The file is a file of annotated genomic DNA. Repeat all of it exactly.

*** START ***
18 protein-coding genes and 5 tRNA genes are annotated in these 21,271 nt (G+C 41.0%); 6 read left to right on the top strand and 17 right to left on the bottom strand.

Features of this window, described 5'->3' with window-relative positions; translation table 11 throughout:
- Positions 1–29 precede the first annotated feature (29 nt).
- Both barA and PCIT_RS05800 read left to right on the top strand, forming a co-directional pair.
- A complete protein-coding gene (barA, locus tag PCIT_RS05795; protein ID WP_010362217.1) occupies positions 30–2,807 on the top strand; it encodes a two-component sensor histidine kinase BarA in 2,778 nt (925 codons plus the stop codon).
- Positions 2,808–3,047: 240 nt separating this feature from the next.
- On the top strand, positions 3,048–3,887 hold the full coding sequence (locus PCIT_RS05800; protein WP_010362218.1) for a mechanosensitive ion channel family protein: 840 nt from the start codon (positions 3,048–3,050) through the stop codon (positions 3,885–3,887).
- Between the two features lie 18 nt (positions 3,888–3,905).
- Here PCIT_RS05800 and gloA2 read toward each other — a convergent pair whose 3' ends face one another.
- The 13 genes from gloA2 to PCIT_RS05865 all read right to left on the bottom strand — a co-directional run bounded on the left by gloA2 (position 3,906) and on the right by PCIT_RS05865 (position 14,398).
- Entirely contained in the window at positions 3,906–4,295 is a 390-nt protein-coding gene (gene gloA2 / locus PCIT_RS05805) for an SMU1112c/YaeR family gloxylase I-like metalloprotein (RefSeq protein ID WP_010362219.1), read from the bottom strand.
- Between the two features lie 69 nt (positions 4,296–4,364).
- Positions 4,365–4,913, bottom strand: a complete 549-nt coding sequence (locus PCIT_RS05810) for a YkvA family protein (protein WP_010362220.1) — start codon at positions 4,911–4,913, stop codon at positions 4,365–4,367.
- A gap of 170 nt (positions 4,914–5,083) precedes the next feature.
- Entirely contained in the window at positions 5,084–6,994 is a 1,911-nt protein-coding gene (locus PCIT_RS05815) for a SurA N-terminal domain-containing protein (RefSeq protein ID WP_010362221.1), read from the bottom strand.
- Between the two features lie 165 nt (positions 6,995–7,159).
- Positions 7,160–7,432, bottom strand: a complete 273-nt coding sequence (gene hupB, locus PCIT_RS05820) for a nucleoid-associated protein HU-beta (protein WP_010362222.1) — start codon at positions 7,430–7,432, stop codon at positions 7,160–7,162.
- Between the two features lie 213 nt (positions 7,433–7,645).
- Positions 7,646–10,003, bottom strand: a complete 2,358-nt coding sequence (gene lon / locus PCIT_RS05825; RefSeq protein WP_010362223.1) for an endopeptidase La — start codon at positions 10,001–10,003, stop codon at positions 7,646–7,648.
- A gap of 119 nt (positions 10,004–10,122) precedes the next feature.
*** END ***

18 protein-coding genes and 5 tRNA genes are annotated in these 21,271 nt (G+C 41.0%); 6 read left to right on the top strand and 17 right to left on the bottom strand.

Features of this window, described 5'->3' with window-relative positions; translation table 11 throughout:
- Positions 1–29 precede the first annotated feature (29 nt).
- Both barA and PCIT_RS05800 read left to right on the top strand, forming a co-directional pair.
- A complete protein-coding gene (barA, locus tag PCIT_RS05795; protein ID WP_010362217.1) occupies positions 30–2,807 on the top strand; it encodes a two-component sensor histidine kinase BarA in 2,778 nt (925 codons plus the stop codon).
- Positions 2,808–3,047: 240 nt separating this feature from the next.
- On the top strand, positions 3,048–3,887 hold the full coding sequence (locus PCIT_RS05800; protein WP_010362218.1) for a mechanosensitive ion channel family protein: 840 nt from the start codon (positions 3,048–3,050) through the stop codon (positions 3,885–3,887).
- Between the two features lie 18 nt (positions 3,888–3,905).
- Here PCIT_RS05800 and gloA2 read toward each other — a convergent pair whose 3' ends face one another.
- The 13 genes from gloA2 to PCIT_RS05865 all read right to left on the bottom strand — a co-directional run bounded on the left by gloA2 (position 3,906) and on the right by PCIT_RS05865 (position 14,398).
- Entirely contained in the window at positions 3,906–4,295 is a 390-nt protein-coding gene (gene gloA2 / locus PCIT_RS05805) for an SMU1112c/YaeR family gloxylase I-like metalloprotein (RefSeq protein ID WP_010362219.1), read from the bottom strand.
- Between the two features lie 69 nt (positions 4,296–4,364).
- Positions 4,365–4,913, bottom strand: a complete 549-nt coding sequence (locus PCIT_RS05810) for a YkvA family protein (protein WP_010362220.1) — start codon at positions 4,911–4,913, stop codon at positions 4,365–4,367.
- A gap of 170 nt (positions 4,914–5,083) precedes the next feature.
- Entirely contained in the window at positions 5,084–6,994 is a 1,911-nt protein-coding gene (locus PCIT_RS05815) for a SurA N-terminal domain-containing protein (RefSeq protein ID WP_010362221.1), read from the bottom strand.
- Between the two features lie 165 nt (positions 6,995–7,159).
- Positions 7,160–7,432, bottom strand: a complete 273-nt coding sequence (gene hupB, locus PCIT_RS05820) for a nucleoid-associated protein HU-beta (protein WP_010362222.1) — start codon at positions 7,430–7,432, stop codon at positions 7,160–7,162.
- Between the two features lie 213 nt (positions 7,433–7,645).
- Positions 7,646–10,003, bottom strand: a complete 2,358-nt coding sequence (gene lon / locus PCIT_RS05825; RefSeq protein WP_010362223.1) for an endopeptidase La — start codon at positions 10,001–10,003, stop codon at positions 7,646–7,648.
- A gap of 119 nt (positions 10,004–10,122) precedes the next feature.